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The mystery of life together, at L'Arche

“Do we have to be alike to live together? Differences in belief, in motivation, in age. Unity is something precious. It's precious because it's rare. It's rare because it's hard. Unity is about differences woven together.”

How do people with disabilities change the world?

Hands up anyone in favour of “transformation towards sustainable and resilient society for all”! Surely, 100% of available hands are waving, in support of this year’s theme for the International Day for People with Disabilities. After all, who wouldn’t want that kind of society? But the real...

L'Arche and the winds of change

When a tornado strikes, it is good to have something really solid to hang on to. In L’Arche, we discover, often to our surprise, that some of our most solid anchor points are also the most invisible: the ties that bind us together, our...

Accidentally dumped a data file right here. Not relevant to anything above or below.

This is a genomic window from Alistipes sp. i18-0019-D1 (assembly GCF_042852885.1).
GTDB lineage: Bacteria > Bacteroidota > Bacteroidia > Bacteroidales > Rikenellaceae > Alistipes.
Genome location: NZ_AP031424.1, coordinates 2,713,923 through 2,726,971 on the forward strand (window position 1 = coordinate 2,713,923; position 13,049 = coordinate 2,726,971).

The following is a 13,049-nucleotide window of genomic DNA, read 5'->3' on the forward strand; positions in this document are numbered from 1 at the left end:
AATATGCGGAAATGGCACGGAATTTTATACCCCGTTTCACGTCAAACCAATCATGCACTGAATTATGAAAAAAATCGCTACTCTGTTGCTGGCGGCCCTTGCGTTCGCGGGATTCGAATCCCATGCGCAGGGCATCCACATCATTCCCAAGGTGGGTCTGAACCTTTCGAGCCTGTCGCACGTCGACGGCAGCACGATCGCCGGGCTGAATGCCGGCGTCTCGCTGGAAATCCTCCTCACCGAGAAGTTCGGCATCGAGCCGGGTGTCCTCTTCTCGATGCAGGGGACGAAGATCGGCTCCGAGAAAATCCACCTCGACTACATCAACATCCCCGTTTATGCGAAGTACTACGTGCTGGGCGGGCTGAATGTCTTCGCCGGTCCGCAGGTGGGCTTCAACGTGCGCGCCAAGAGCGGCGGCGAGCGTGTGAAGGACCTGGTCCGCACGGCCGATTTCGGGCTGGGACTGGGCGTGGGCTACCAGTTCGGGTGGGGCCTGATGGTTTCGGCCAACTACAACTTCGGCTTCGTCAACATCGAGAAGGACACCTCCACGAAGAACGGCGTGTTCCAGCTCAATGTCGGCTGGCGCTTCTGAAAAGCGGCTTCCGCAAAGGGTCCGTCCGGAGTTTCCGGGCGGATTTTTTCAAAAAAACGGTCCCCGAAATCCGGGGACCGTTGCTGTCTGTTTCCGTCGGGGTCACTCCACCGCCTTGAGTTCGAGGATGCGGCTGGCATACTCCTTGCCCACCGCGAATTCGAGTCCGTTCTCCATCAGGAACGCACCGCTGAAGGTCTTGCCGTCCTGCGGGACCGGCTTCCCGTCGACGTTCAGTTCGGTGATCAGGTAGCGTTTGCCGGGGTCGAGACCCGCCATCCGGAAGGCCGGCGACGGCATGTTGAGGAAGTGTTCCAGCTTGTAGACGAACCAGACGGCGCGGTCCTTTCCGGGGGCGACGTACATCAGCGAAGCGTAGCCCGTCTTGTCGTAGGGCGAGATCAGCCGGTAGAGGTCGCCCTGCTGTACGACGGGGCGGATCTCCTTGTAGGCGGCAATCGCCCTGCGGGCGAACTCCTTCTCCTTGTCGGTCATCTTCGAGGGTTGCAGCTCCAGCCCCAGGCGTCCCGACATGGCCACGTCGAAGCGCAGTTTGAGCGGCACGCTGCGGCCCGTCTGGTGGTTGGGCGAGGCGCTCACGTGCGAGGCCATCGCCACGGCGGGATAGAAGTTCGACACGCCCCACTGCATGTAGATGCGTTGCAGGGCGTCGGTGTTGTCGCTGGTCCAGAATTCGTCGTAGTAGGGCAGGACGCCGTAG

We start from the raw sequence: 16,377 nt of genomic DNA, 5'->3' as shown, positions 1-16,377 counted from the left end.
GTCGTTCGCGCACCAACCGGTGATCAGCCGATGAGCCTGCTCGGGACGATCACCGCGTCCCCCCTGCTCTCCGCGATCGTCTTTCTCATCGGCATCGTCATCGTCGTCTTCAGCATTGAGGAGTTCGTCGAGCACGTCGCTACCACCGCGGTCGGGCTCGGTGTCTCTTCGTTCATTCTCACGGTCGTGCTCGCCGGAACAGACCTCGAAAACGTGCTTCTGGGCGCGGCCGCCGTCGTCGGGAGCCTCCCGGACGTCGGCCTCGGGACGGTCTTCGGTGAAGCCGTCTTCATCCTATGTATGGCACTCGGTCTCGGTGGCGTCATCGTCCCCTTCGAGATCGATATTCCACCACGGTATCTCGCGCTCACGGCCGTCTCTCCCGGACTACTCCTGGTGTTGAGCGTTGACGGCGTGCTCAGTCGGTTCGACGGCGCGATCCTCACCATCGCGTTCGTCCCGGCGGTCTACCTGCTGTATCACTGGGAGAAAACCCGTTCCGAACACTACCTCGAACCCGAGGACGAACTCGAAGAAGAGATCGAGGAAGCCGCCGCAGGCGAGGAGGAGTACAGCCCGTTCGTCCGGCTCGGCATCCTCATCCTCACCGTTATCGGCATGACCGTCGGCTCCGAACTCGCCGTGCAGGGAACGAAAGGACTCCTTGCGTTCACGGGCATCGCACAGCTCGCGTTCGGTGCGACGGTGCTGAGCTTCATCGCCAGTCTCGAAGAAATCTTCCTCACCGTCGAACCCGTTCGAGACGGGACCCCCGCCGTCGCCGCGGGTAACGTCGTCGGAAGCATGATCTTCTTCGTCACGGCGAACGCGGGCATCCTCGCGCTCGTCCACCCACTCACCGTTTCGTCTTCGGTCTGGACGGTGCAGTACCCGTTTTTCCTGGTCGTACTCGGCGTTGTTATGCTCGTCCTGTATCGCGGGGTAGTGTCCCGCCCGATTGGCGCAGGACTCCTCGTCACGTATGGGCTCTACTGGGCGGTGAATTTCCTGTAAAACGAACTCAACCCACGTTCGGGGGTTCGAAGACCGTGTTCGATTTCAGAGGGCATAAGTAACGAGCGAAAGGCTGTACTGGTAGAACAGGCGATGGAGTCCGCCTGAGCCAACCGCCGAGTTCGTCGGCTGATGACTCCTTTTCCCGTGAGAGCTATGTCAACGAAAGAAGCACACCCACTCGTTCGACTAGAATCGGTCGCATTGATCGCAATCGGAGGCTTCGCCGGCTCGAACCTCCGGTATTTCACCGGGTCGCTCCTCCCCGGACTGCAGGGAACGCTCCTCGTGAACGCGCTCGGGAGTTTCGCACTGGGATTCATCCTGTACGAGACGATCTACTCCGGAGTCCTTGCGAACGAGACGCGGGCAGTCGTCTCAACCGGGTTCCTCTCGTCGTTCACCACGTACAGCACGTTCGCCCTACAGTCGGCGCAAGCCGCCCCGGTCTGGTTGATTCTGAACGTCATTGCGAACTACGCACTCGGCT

Leave no-one behind!

Leave no-one behind! That is the message of the International Day for People with Disabilities (IDPD), celebrated on 3rd December, 2016. “But this is more than just a message, and L'Arche welcomes that wholeheartedly,” says Mr. Louis Pilote,...

United Nations welcomes L’Arche

As of July 2015, L’Arche International has been granted Special Consultative status at ECOSOC, the branch of the UN that promotes Social and Economic development. One advantage is that from now on, L’Arche will be consulted on all issues to do with disability, a priority area for the UN since the...

Jean Vanier wins the 2015 Templeton Prize

Jean Vanier, the founder of L’Arche, a revolutionary international network of communities where people with and without intellectual disabilities live and work together as peers, has won the 2015 Templeton Prize.

Jean Vanier at the British Parliament

On January 19, Jean Vanier was invited by the ecumenical steering group Together for the Common Good, to speak at the British Parliament on the subject of ‘Living together for the common good: why do the strong need the weak?'

Visiting the refugee camps in Iraq

Since June, more than a million people have left their homes in northern Iraq to seek refuge in Kurdistan – including 125,000 Christians who were asked to choose between renouncing their faith, exile or death. Ankawa, a suburb of Erbil, the capital of the Kurdistan Region of Iraq, has...